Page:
The father and young man repair to the living room while mother and daughter are in the kitchen. “So,” the father asks, “what do you do? What are your plans?”When we tell that joke; when we laugh at that joke, we do so with a sense of smugness. After all, we’re not that yeshiva bachur. We’re the father-in-law, with the job and the house and the money. But when we look at that joke a little more carefully and honestly, we see that it’s not the yeshiva bochur who’s mistaken. Rather, it’s the father-in-law. You see, that young man might in fact take money while from his in-laws he’s learning in kollel to make ends meet. But he really does believe that ‘God will provide.” And he’s willing to make sacrifices, give up comforts in life, never eat in a restaurant, have a small house – to truly be poor in order to study and live a Torah lifestyle. And in the end God will provide. But what about the father-in-law? He doesn’t make those sacrifices. Sure, he works and earns, but he’s got a great car, a lovely home, eats out several times a month, vacations where and when he wants. But what does he believe? Where does he place his faith? He doesn’t believe that God provides, and it’s not that his future son-in-law thinks that he’s God. He believes that he is God.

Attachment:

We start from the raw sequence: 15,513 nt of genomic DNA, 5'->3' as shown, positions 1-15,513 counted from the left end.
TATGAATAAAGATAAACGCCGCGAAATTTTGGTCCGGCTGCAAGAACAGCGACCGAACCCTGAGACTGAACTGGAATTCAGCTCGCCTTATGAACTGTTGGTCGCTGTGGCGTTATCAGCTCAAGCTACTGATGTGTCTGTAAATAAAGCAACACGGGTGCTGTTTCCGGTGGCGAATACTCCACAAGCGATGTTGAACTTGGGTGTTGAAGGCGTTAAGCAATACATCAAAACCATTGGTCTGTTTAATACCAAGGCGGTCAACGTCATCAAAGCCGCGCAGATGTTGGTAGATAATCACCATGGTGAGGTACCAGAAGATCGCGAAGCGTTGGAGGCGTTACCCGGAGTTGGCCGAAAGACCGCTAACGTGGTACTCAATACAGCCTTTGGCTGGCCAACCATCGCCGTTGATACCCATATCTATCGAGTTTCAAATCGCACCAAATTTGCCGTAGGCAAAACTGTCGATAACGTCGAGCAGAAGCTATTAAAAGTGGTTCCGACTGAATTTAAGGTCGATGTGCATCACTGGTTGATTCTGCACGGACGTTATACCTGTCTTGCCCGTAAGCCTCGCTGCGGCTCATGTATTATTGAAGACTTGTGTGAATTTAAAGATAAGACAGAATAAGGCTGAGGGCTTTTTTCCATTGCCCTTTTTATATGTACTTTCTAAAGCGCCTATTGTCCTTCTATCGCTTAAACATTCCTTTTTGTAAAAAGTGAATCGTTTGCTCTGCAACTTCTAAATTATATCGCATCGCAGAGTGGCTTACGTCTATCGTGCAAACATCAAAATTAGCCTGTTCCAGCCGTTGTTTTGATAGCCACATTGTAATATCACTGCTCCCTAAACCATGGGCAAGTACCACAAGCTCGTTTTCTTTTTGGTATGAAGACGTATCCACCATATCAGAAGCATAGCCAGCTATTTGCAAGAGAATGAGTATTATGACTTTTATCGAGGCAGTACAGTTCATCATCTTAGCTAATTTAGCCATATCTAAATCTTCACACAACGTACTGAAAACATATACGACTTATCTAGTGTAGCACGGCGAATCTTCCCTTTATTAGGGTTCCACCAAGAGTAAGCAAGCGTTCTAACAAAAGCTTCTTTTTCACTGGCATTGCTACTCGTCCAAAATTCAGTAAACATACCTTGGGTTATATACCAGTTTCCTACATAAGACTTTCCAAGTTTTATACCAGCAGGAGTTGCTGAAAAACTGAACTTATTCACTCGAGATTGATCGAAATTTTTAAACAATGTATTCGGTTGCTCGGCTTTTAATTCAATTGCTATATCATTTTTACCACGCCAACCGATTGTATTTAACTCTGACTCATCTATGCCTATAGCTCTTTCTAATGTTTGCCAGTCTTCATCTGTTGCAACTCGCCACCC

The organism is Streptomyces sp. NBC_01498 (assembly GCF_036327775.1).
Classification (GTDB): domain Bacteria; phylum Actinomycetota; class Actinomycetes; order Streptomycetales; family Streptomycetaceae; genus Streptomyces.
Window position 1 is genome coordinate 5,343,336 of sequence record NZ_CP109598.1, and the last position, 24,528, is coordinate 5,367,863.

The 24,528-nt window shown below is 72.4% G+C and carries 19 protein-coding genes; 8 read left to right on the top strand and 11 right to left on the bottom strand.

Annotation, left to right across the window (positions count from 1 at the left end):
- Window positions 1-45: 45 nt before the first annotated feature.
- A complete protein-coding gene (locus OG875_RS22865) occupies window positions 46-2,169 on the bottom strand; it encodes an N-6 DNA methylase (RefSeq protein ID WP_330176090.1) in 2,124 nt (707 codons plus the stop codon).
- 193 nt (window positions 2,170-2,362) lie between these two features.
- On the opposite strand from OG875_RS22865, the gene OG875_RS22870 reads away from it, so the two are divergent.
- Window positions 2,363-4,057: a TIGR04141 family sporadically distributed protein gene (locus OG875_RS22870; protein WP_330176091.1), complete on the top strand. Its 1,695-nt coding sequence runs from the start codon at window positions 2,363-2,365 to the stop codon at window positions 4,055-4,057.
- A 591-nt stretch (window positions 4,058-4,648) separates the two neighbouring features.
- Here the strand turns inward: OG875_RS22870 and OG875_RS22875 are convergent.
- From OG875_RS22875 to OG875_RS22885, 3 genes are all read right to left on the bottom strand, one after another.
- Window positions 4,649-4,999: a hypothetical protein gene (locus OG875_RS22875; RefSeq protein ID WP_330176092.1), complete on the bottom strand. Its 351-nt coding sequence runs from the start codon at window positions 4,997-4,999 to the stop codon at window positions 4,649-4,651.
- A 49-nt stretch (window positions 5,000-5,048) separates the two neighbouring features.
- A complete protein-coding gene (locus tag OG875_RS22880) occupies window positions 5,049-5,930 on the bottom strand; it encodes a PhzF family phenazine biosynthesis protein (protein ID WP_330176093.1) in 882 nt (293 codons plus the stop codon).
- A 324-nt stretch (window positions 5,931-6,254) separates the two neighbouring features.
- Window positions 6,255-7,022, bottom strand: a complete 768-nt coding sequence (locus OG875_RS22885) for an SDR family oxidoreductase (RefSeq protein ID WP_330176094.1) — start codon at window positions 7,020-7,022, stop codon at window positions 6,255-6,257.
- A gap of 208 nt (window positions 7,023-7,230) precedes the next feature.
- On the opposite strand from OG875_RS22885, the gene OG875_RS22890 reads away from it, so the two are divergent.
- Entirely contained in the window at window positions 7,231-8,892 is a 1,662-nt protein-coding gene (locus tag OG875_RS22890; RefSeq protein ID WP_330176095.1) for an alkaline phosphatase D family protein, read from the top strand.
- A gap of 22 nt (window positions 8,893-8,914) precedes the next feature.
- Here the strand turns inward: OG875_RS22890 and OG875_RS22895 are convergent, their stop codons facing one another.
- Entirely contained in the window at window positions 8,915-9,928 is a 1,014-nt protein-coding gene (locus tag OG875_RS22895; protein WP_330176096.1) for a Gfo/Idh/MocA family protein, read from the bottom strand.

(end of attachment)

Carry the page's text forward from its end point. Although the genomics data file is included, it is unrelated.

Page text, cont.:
“I am a yeshiva bachur.”
“Admirable, but how will you provide for my daughter? How will you pay for a house for the two of you?”
“I will study and God will provide,” the young man says.
“And how will you buy her the kind of clothing she desires, and where will you get the money to buy a car?”
“I will study and God will provide.”
“And children? How will you support them?” the man asks.
"God will provide.”
Later that night, the mother asks “So nu? How did it go?”
“Well,” he tells her, “There’s good news and there’s bad news. The bad news is that he has no job and no plans.”
"What’s the good news?" the mother asks.
“The good news is that he thinks I'm God.”
Click here for the full text. (This is actually a drashah that I gave four years ago. Still relevant.)